Jazmin likes to get out in the afternoons, so I often take the opportunity to relax in a comfy chair with an iced coffee and a good book, Haruki Murakami, Philip C. Dark, that kind of thing. I like a little quirkiness. Life can be too serious. There’s nothing better than a gentle read with some old standards playing softly in the background. I am doing so when a tall man in the light-coloured suit walks in. I have not seen him before. He has a dark complexion, not black, not white, not even brown but a colour you can’t put into words. He has slicked back hair with a quiff that seems to defy gravity. He has a facial scar and a thick gold necklace. He could easily be auditioning for a David Lynch film. Louche is not quite the word I am looking for, but it is close. He orders a large Plymouth gin and bitters. He is of indeterminable race. His accent is impossible to place. For all I know, he might be from Mars.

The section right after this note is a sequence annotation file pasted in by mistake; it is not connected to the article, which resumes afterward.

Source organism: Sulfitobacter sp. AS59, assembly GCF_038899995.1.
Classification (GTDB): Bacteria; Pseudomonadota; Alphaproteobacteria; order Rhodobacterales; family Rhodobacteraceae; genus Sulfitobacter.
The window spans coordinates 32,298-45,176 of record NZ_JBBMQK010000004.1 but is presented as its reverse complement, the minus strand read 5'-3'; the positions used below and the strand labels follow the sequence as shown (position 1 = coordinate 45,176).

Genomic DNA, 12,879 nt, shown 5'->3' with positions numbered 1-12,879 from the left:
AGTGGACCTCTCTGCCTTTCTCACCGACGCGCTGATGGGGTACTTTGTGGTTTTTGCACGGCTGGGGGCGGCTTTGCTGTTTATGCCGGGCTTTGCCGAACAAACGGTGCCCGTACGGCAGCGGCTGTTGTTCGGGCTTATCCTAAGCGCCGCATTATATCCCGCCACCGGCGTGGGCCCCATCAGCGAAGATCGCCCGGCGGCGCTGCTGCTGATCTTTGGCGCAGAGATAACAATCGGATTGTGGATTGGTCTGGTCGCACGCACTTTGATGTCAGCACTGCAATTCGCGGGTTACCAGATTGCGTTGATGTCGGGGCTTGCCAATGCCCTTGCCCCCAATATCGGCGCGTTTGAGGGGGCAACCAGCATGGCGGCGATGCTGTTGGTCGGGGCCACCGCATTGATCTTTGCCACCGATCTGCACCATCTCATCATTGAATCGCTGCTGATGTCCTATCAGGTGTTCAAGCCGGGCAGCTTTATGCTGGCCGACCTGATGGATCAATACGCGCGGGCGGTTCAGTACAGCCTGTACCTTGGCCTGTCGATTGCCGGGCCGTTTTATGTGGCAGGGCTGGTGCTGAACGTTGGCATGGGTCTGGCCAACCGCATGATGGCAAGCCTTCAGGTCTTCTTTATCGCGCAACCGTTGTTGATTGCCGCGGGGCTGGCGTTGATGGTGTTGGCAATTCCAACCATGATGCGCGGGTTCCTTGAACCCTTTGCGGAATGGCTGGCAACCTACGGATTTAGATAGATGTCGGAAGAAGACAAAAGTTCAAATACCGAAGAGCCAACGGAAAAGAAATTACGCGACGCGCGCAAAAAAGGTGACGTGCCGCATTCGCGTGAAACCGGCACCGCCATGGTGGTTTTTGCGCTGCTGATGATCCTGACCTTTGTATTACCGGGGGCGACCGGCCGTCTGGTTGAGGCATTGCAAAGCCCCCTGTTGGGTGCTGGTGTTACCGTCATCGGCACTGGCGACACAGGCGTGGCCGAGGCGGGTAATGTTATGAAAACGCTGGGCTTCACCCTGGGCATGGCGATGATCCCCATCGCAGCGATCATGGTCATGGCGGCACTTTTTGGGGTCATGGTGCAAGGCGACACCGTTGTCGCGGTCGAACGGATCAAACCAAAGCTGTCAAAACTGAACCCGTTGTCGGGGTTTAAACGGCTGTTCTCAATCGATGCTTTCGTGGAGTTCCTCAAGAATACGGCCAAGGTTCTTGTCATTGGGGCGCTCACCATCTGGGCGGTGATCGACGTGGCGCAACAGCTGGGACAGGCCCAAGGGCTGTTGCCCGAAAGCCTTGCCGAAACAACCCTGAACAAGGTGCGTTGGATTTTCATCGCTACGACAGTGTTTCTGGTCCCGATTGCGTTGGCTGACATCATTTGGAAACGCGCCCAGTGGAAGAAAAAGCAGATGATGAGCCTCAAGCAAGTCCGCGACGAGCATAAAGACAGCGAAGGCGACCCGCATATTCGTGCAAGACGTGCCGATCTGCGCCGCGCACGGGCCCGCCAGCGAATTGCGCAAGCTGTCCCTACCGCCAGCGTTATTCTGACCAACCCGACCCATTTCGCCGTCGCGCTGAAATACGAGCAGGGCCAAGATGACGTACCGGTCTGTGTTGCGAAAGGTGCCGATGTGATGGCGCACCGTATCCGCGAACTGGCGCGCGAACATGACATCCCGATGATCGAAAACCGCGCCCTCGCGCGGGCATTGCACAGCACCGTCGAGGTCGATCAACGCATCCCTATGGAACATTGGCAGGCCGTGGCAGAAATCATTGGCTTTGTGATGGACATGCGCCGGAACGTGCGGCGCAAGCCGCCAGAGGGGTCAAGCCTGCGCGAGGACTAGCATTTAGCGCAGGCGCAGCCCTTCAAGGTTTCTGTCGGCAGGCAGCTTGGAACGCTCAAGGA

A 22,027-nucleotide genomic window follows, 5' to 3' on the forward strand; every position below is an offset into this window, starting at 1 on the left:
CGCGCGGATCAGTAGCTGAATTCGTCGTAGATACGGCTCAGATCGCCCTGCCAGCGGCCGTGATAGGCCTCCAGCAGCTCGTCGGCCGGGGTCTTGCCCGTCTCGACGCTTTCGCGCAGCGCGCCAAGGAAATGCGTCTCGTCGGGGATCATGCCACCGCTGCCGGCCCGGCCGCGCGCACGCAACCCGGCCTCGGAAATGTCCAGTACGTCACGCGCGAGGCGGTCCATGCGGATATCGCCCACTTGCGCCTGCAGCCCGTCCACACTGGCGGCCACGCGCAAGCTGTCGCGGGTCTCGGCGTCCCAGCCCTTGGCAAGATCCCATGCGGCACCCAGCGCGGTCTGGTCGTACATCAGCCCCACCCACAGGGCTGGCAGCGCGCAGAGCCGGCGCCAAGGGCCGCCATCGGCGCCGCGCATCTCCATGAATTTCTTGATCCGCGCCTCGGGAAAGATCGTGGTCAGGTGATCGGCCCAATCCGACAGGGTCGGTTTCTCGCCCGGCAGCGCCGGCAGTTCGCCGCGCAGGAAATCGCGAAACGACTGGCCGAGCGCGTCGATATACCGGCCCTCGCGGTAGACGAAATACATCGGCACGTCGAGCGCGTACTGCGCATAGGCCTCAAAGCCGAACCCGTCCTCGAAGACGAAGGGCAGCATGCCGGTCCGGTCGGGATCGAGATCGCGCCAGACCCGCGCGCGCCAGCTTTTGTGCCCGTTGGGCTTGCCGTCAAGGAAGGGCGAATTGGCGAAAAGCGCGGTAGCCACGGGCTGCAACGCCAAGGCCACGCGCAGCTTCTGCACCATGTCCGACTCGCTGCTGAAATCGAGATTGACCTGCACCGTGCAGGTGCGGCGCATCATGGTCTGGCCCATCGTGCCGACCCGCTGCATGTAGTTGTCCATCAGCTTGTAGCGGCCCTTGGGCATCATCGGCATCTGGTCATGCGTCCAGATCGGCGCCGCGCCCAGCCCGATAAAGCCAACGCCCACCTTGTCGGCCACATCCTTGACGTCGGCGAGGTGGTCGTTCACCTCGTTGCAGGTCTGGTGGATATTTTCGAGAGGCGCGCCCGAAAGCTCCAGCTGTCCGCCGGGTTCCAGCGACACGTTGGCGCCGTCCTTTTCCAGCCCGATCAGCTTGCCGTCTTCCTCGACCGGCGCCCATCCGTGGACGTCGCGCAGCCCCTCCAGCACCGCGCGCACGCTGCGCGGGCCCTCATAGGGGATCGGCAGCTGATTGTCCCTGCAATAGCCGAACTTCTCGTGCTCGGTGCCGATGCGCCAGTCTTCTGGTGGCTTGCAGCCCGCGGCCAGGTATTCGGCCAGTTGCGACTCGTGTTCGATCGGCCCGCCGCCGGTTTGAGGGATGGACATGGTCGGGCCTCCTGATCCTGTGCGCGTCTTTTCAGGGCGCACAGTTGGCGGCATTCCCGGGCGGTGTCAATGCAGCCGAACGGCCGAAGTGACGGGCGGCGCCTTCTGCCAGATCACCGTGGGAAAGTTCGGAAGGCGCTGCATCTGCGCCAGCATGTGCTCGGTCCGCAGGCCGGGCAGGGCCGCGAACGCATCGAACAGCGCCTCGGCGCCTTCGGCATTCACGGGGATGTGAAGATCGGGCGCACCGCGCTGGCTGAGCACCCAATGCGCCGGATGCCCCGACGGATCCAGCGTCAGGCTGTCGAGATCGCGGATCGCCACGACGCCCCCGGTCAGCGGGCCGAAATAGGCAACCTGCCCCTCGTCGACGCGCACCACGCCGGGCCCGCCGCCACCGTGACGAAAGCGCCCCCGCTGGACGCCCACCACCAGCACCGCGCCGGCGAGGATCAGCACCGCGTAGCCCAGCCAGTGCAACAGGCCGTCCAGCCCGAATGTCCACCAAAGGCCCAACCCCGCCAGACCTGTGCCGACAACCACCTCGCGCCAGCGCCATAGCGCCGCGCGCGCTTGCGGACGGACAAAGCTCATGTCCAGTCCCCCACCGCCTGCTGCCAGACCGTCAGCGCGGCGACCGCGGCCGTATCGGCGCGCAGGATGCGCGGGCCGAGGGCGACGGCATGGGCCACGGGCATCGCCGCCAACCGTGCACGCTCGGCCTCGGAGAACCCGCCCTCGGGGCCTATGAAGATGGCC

He starts talking to me about security cameras. Although he looks nothing like a rep, it seems he might be trying to sell me a new CCTV system. Either that or he is trying to rob me. More likely he is trying to rob me. It transpires security is a random interest. A passing topic of conversation. After we have moved on to necromancy and The Twilight Zone, he takes his drink and goes over to sit at a table by the window. All the time that he is here, I feel on edge. Being a jazz bar, we get plenty of oddballs passing through, but there is something different about this one. Something unexplainable, sinister, threatening. It is not just his unusual choice of conversational topics or the spooky way he maintains eye contact yet appears to remain aloof. His demeanour carries with it an air of menace. I am not one for a lot of mumbo-jumbo, but I can detect a dark aura around him. When he is in the room, it feels like the air in the room has changed.